Primary Completion Date: February 2014 (Final data collection date for primary outcome measure)
Groups/Cohorts
ACL Surgery
All English speaking patients 16 years and older having anterior cruciate ligament (ACL) surgery without any other surgery to knee or contralateral knee.

Detailed Description:
  1. Purpose The purpose of this study is to compare a cohort of patients who have undergone anterior cruciate ligament (ACL) reconstructive surgery performed using either an interference screw fixation and suspensory button fixation hybrid technique, with another cohort of patients who have undergone an all-inside suspensory method fixation. We plan to evaluate the incidence and degree of bone tunnel widening between the two groups. This will consist of two x-rays of the operative knee in both the anteroposterior and lateral view, at a 1 to 2 year follow-up.
  2. Hypothesis Our hypothesis is that the all-inside technique using suspensory button fixation will result in less tunnel widening compared to a hybrid technique using interference screw and suspensory button fixation. With the all-inside technique using the anatomic anterior cruciate ligament (ACL) position there will be less potential for a "bungee-cord effect" and "windshield-wiper effect" as previously seen with more vertical transtibial tunnel techniques. Using this technique, shorter tunnels and closer fixation points will result in less graft motion to cause tunnel widening. This is in contrast to interference screw technique which we feel will enlarge tunnel size mechanically upon insertion.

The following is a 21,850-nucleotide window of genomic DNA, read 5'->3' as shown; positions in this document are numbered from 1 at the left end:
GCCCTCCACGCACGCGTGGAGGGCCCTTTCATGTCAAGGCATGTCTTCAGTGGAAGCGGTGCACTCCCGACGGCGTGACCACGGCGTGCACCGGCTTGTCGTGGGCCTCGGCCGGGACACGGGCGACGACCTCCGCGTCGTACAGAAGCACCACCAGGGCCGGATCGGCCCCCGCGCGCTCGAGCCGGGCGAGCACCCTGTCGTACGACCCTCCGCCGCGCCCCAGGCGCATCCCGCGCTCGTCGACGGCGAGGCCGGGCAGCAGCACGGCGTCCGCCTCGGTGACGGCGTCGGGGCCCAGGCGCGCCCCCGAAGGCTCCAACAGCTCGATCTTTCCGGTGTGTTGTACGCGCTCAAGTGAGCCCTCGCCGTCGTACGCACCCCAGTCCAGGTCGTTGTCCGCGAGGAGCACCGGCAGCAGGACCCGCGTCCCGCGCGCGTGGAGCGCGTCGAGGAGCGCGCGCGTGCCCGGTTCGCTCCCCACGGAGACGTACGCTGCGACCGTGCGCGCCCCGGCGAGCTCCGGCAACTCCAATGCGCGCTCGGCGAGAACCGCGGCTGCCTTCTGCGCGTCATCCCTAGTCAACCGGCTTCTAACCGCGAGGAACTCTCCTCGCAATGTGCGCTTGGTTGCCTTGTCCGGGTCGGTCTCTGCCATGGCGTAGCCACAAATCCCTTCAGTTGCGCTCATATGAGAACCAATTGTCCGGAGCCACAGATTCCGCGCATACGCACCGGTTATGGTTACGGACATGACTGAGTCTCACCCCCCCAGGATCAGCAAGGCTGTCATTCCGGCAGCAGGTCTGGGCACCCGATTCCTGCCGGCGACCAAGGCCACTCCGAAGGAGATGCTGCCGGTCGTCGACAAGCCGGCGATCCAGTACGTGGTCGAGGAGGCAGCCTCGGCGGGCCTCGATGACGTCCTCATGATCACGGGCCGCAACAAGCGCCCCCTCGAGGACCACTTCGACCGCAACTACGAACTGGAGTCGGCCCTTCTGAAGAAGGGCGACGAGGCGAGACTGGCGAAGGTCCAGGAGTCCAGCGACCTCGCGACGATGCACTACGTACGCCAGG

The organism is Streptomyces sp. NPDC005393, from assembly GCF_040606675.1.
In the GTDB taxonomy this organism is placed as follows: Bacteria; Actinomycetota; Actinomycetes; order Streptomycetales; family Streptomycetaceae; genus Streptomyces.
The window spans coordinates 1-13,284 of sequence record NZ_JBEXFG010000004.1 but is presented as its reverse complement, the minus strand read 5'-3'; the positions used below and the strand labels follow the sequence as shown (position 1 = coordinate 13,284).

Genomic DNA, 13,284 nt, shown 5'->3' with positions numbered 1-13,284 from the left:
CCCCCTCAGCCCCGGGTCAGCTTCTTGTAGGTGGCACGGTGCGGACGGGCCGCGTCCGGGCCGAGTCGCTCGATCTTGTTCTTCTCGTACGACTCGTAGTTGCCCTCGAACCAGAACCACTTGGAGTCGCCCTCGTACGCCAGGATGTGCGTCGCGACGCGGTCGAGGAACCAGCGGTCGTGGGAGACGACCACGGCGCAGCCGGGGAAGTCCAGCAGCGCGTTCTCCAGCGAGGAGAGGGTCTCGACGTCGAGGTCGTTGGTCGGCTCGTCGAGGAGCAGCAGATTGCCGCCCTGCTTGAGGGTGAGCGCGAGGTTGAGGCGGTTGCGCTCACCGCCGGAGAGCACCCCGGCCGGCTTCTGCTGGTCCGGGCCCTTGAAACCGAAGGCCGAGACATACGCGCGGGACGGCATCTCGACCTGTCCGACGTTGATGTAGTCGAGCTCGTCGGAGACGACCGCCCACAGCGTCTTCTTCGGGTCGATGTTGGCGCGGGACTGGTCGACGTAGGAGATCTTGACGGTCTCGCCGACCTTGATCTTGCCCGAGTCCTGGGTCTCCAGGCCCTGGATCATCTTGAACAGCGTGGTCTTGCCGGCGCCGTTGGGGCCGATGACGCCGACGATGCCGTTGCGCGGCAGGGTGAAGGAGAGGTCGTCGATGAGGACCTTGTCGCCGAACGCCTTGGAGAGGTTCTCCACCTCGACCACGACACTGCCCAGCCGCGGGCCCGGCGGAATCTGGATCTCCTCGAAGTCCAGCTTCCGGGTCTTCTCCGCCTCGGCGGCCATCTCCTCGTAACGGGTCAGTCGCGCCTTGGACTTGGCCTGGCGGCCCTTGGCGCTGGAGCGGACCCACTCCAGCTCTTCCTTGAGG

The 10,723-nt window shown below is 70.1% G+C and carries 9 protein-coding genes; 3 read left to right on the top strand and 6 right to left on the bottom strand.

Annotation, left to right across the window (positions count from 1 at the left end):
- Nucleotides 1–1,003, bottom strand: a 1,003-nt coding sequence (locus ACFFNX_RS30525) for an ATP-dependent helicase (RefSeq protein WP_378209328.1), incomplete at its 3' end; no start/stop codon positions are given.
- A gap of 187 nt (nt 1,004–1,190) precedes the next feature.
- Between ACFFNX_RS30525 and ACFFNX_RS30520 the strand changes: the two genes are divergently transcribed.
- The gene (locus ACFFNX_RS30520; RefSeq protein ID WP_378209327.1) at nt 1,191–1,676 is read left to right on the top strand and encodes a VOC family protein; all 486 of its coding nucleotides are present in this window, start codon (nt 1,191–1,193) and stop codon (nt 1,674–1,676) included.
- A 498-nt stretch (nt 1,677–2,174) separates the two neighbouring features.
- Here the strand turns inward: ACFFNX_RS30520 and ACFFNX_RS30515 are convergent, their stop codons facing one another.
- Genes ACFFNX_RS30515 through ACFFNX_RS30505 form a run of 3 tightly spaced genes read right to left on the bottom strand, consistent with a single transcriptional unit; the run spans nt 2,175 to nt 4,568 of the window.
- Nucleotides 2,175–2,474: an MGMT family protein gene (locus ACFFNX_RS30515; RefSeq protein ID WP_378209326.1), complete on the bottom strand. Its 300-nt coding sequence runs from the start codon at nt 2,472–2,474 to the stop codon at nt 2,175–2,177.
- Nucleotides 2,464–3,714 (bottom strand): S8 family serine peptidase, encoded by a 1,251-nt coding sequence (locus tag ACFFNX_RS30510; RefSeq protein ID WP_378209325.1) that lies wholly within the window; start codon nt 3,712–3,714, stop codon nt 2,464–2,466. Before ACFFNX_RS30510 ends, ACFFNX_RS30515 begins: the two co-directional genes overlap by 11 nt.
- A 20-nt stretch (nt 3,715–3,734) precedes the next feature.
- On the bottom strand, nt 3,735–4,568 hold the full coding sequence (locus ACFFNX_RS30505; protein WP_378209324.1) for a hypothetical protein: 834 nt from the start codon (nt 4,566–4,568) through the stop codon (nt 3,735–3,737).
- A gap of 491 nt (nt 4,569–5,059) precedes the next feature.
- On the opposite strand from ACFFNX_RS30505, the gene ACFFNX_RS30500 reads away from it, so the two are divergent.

3. Justification There have been many described techniques for anterior cruciate ligament (ACL) reconstruction surgery. This include graft options, tunnel positioning and fixation methods. Over the last few years, the placement of both femoral and tibial tunnels has evolved from an isometric position to a more anatomic position. The fixation methods can vary from interference screw fixation, suspensory button fixation and a trans-fix pin fixation. What we have seen in the isometric tunnel positions is the issue of tunnel widening. This has been associated with graft failure and increased knee laxity. Tunnel widening can also lead to insufficient bone stock complicating revision surgery and potentially requiring a 2-stage procedure with bone grafting. Tunnel widening has been shown with both interference screw and endobutton fixation in the past. More recently, newer instrumentation and an all-inside technique have been utilized at our institution that has some potential benefits including prevention of tunnel widening.
  4. Objectives The primary outcome for this study will be radiographic assessment of tunnel width on both the femoral and tibial tunnels. X-rays will be taken in both the anteroposterior and lateral views to assess tunnel width. X-rays will be taken at 1 to 2 year follow-up following surgery. Tunnel width will be measured perpendicular to the the tunnels based on the sclerotic margins. 3 separate measurements, spaced 5 mm apart, will be taken in both the AP and lateral views. The centre of these measurements will be based at the location of the greatest width. An average of these measurements will be calculated and used to calculate bone tunnel enlargement.